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Abecedarian Research

Ten scientific studies on the Abecedarian Approach are listed in this table. The first three Randomized Controlled Trials (RCTs) demonstrated the long-lasting benefits of the Abecedarian Approach delivered through high quality group child care. Children in the first two of those studies were at risk from multiple social conditions such as poverty, young maternal age, or low parental education. Other children in two orphanage studies were at risk due to parental abandonment.
But, importantly, children in some of the studies came from a wide range of social classes. Many of these children had no additional risk other than being born at low birth weight or with cerebral palsy.
The educational program or intervention in all of the studies was the full Abecedarian Approach (Language Priority, Enriched Caregiving, Conversational Reading, and LearningGames) except the Cerebral Palsy study which used only the LearningGames element of the Abecedarian Approach. Two of the recent studies focused on Indigenous children and families in Canada and Australia. The study in Australia, which will be submitted for publication in 2019, was a cohort study rather than an RCT, since we choose to intervene with every child in two remote villages.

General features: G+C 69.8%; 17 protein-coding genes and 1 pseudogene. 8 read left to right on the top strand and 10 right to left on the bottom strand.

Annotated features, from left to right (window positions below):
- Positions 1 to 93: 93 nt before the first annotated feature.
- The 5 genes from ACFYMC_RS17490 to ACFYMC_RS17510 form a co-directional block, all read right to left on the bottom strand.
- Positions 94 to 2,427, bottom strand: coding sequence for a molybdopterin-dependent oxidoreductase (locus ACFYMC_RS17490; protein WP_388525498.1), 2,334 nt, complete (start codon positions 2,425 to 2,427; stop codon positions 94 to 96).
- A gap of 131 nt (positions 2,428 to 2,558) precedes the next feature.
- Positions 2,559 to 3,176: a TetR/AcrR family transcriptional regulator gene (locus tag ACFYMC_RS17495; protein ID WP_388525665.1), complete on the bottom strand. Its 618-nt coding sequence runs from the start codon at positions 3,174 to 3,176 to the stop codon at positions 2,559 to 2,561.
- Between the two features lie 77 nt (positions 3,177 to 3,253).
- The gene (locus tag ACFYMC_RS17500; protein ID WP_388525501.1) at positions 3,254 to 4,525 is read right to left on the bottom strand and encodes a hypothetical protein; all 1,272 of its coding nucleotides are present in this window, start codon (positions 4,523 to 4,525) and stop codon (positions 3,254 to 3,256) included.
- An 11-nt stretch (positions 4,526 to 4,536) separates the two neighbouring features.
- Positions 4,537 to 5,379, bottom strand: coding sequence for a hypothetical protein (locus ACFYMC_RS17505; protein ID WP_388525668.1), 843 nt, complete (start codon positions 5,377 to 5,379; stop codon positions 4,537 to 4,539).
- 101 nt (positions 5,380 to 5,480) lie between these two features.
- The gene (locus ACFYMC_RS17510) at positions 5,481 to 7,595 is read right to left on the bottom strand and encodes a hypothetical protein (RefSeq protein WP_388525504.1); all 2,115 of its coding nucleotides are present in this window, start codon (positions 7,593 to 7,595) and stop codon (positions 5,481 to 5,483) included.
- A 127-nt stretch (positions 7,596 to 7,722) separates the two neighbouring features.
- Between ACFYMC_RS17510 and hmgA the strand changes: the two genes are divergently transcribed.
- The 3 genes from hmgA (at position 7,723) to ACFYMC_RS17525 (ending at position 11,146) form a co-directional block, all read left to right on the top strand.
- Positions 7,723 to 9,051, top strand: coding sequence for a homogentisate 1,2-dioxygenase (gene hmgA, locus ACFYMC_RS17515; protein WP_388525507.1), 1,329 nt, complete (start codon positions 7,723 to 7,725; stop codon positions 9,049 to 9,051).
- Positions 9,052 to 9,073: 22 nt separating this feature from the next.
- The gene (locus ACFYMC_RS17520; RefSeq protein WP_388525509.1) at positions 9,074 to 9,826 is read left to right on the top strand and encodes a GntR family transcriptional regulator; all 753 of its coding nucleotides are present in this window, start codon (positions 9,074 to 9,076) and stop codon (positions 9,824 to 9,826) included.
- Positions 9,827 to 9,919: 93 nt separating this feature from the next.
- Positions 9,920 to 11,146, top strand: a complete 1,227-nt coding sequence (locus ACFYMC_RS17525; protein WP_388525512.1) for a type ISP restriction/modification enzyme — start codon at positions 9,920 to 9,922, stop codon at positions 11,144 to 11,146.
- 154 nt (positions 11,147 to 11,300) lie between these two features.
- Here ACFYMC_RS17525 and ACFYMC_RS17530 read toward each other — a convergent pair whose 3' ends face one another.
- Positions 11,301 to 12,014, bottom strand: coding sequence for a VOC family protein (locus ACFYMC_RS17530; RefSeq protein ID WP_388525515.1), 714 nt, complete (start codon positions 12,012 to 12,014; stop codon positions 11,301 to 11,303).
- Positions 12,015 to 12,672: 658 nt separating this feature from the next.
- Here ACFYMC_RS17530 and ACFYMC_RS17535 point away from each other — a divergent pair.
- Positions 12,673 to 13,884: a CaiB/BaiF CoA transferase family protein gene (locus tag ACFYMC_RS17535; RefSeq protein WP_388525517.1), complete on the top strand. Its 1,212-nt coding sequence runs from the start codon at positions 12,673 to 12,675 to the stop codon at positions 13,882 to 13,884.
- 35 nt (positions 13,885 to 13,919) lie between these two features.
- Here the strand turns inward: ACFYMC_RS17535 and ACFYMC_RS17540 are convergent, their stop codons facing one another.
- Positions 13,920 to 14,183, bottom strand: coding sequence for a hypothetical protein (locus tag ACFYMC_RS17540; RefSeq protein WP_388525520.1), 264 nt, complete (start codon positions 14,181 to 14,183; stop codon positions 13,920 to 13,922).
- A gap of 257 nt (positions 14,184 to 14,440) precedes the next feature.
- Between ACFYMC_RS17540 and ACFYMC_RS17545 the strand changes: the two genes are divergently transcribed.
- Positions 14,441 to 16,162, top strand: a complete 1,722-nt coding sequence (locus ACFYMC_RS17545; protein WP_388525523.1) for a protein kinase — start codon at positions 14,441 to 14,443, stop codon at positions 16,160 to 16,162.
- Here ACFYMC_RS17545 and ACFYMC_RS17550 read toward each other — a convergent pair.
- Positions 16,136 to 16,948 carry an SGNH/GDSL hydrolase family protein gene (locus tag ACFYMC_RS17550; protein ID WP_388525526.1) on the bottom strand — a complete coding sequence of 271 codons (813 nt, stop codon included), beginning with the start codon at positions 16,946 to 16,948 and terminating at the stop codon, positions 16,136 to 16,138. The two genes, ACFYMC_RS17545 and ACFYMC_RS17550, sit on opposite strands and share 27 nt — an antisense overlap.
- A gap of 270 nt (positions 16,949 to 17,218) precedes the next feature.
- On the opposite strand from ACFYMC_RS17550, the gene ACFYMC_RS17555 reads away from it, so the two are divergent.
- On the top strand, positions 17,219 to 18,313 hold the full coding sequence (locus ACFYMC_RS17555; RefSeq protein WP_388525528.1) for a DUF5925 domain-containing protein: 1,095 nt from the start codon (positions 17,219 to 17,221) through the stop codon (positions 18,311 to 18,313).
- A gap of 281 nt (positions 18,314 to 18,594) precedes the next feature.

Abecedarian 10 is a particularly interesting study since it was conducted in three middle- and low-income countries and showed that home visits every two weeks delivering the Abecedarian Approach produced complete cognitive catch-up by age 36 months for children from low-resource families. A new RCT study (not yet in the displayed table) has received funding and will begin in 2019 in Denmark.
Craig Ramey was the Principal Investigator on the original Abecedarian longitudinal studies. Frances Campbell was the Principal Investigator on most of the adult follow-up studies.

Selected Articles in Peer-reviewed Journals

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